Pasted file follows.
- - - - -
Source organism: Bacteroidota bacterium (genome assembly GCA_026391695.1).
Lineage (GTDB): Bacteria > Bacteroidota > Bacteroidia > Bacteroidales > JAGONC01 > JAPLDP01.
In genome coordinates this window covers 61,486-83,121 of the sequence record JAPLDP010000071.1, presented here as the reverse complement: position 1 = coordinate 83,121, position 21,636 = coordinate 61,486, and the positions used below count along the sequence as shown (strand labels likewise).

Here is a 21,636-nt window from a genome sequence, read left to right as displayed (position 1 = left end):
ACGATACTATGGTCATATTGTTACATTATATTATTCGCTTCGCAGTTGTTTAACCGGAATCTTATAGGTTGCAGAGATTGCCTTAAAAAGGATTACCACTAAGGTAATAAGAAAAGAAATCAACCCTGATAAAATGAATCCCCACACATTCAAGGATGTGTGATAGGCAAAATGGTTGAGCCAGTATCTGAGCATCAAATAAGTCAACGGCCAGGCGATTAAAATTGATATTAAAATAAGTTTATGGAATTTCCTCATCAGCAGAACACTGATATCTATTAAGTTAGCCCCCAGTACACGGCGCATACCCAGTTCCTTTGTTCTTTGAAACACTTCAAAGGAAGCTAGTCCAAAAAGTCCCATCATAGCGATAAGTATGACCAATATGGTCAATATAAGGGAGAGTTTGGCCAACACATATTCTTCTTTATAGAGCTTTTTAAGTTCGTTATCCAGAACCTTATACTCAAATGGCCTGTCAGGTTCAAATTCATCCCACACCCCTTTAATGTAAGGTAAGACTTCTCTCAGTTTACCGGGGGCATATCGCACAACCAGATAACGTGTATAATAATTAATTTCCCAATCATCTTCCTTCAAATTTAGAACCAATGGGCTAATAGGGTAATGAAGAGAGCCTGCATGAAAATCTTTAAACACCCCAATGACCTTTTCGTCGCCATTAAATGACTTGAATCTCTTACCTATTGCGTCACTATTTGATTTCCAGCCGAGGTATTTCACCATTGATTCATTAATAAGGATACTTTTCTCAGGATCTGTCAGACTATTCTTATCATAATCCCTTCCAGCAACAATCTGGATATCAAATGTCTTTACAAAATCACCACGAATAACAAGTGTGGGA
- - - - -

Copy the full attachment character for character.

Source organism: Bacteroidota bacterium (genome assembly GCA_026391695.1).
Lineage (GTDB): Bacteria > Bacteroidota > Bacteroidia > Bacteroidales > JAGONC01 > JAPLDP01.
In genome coordinates this window covers 61,486-83,121 of the sequence record JAPLDP010000071.1, presented here as the reverse complement: position 1 = coordinate 83,121, position 21,636 = coordinate 61,486, and the positions used below count along the sequence as shown (strand labels likewise).

Here is a 21,636-nt window from a genome sequence, read left to right as displayed (position 1 = left end):
ACGATACTATGGTCATATTGTTACATTATATTATTCGCTTCGCAGTTGTTTAACCGGAATCTTATAGGTTGCAGAGATTGCCTTAAAAAGGATTACCACTAAGGTAATAAGAAAAGAAATCAACCCTGATAAAATGAATCCCCACACATTCAAGGATGTGTGATAGGCAAAATGGTTGAGCCAGTATCTGAGCATCAAATAAGTCAACGGCCAGGCGATTAAAATTGATATTAAAATAAGTTTATGGAATTTCCTCATCAGCAGAACACTGATATCTATTAAGTTAGCCCCCAGTACACGGCGCATACCCAGTTCCTTTGTTCTTTGAAACACTTCAAAGGAAGCTAGTCCAAAAAGTCCCATCATAGCGATAAGTATGACCAATATGGTCAATATAAGGGAGAGTTTGGCCAACACATATTCTTCTTTATAGAGCTTTTTAAGTTCGTTATCCAGAACCTTATACTCAAATGGCCTGTCAGGTTCAAATTCATCCCACACCCCTTTAATGTAAGGTAAGACTTCTCTCAGTTTACCGGGGGCATATCGCACAACCAGATAACGTGTATAATAATTAATTTCCCAATCATCTTCCTTCAAATTTAGAACCAATGGGCTAATAGGGTAATGAAGAGAGCCTGCATGAAAATCTTTAAACACCCCAATGACCTTTTCGTCGCCATTAAATGACTTGAATCTCTTACCTATTGCGTCACTATTTGATTTCCAGCCGAGGTATTTCACCATTGATTCATTAATAAGGATACTTTTCTCAGGATCTGTCAGACTATTCTTATCATAATCCCTTCCAGCAACAATCTGGATATCAAATGTCTTTACAAAATCACCACGAATAACAAGTGTGGGA